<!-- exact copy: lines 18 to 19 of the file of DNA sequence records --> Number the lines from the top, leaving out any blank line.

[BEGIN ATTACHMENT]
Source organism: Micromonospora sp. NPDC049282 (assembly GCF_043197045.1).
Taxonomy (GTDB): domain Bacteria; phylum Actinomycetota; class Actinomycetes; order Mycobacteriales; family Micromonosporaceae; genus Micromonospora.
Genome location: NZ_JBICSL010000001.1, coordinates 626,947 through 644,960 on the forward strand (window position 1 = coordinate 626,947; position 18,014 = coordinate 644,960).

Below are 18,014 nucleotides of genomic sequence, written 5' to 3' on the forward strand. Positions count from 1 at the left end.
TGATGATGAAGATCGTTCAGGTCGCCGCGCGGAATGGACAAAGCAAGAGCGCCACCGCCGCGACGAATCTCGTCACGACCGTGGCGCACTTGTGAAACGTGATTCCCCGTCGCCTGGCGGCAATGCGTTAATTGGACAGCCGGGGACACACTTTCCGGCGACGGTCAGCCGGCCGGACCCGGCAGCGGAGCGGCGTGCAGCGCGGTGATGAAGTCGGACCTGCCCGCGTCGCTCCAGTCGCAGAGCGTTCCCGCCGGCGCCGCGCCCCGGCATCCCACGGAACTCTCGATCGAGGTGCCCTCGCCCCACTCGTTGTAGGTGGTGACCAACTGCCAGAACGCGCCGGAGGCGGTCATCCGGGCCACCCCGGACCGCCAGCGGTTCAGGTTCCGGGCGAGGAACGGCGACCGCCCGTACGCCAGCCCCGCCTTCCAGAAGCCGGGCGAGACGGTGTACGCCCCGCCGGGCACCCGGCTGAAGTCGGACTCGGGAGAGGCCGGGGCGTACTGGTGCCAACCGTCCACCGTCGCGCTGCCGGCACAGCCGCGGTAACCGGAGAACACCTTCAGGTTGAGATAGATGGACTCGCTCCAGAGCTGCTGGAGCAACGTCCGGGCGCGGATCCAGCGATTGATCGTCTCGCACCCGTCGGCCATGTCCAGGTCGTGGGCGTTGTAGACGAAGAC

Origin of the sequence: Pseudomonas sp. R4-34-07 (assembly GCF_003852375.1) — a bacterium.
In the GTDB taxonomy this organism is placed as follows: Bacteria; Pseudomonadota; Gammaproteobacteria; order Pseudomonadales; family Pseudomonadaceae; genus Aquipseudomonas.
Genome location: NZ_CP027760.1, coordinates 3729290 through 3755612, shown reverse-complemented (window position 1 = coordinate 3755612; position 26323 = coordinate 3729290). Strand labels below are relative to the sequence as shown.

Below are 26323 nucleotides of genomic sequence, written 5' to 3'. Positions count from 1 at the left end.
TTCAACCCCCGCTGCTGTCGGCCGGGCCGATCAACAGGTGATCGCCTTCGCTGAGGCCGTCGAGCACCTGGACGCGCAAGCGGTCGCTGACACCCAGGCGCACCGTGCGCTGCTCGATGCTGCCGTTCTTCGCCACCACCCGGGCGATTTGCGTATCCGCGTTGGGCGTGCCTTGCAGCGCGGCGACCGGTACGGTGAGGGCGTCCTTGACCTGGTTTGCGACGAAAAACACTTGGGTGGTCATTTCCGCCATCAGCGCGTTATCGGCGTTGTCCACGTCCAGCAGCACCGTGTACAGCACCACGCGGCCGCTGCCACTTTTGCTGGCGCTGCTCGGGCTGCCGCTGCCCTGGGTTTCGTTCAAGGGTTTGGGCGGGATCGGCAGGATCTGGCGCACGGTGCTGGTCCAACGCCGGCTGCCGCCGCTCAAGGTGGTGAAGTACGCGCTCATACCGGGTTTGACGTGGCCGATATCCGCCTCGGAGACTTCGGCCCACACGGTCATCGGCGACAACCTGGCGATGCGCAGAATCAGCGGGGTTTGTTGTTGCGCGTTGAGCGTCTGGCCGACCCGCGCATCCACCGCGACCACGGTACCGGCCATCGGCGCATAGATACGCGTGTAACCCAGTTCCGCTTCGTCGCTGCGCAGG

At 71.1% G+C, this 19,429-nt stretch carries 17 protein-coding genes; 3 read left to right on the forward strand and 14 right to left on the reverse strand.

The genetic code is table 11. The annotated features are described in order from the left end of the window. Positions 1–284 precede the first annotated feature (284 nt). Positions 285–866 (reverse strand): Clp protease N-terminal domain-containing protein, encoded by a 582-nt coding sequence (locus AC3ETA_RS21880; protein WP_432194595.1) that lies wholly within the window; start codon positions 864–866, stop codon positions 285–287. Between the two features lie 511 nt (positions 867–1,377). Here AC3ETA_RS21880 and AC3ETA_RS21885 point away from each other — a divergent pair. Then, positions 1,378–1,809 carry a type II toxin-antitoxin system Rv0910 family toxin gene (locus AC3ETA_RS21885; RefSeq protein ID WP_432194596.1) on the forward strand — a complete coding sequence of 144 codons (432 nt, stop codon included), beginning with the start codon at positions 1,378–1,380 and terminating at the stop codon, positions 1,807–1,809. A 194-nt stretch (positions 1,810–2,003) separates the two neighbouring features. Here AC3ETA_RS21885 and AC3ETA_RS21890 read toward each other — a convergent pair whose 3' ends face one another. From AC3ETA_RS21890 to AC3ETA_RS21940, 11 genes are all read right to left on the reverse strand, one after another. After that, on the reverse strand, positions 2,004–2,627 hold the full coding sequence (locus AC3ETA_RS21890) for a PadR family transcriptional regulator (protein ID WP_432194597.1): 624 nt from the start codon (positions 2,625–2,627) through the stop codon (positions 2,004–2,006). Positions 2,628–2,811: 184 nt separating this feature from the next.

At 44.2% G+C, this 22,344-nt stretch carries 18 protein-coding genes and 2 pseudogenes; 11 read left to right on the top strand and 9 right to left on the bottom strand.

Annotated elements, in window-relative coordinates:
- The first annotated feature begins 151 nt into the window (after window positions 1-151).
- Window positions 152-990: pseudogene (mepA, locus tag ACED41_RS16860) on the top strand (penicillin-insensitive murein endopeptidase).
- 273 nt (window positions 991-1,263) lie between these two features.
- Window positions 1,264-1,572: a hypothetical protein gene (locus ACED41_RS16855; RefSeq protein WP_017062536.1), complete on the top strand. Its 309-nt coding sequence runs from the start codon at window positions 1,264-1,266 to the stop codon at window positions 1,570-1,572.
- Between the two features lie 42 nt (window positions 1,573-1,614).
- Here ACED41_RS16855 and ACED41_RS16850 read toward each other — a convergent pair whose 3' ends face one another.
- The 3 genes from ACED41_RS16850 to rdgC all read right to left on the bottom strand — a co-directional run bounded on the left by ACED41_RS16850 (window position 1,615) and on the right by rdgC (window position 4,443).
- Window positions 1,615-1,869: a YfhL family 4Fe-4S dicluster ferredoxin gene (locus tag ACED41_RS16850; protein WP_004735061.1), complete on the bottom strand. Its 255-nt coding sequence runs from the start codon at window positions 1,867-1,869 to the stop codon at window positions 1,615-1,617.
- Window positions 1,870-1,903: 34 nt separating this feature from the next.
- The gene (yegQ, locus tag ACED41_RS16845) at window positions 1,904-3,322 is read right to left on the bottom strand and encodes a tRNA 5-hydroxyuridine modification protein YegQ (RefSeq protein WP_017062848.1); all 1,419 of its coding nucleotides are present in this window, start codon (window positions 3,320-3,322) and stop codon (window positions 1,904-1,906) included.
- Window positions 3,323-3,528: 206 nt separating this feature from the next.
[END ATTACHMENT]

- Window positions 1,264-1,572: a hypothetical protein gene (locus ACED41_RS16855; RefSeq protein WP_017062536.1), complete on the top strand. Its 309-nt coding sequence runs from the start codon at window positions 1,264-1,266 to the stop codon at window positions 1,570-1,572.
- Between the two features lie 42 nt (window positions 1,573-1,614).